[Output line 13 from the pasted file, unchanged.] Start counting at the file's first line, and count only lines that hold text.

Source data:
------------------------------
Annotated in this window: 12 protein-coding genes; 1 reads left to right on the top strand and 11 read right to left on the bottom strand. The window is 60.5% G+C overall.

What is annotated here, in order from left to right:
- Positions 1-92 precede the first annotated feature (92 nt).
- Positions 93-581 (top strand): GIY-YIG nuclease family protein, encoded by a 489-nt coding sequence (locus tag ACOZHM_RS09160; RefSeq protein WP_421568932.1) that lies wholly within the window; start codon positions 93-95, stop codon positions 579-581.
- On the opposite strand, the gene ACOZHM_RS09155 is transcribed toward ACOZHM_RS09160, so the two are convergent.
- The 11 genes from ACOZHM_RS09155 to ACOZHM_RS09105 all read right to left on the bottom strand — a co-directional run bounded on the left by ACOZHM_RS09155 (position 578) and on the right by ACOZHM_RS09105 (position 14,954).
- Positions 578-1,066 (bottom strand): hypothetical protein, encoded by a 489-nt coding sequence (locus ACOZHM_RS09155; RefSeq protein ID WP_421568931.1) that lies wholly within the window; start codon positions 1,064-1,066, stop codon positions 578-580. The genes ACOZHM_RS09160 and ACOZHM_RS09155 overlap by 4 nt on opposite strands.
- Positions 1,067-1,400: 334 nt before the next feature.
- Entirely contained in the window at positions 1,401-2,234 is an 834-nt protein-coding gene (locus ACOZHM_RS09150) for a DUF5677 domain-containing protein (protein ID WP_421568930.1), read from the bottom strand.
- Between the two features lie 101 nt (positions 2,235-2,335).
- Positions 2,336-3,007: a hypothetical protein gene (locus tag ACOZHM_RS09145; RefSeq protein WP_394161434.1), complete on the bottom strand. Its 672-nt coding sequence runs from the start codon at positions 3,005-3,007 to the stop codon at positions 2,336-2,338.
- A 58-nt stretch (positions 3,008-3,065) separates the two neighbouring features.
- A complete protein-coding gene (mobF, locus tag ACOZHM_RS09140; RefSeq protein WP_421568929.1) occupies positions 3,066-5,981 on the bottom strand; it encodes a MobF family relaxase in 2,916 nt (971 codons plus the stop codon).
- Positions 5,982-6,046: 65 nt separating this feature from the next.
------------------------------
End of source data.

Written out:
- A complete protein-coding gene (mobF, locus tag ACOZHM_RS09140; RefSeq protein WP_421568929.1) occupies positions 3,066-5,981 on the bottom strand; it encodes a MobF family relaxase in 2,916 nt (971 codons plus the stop codon).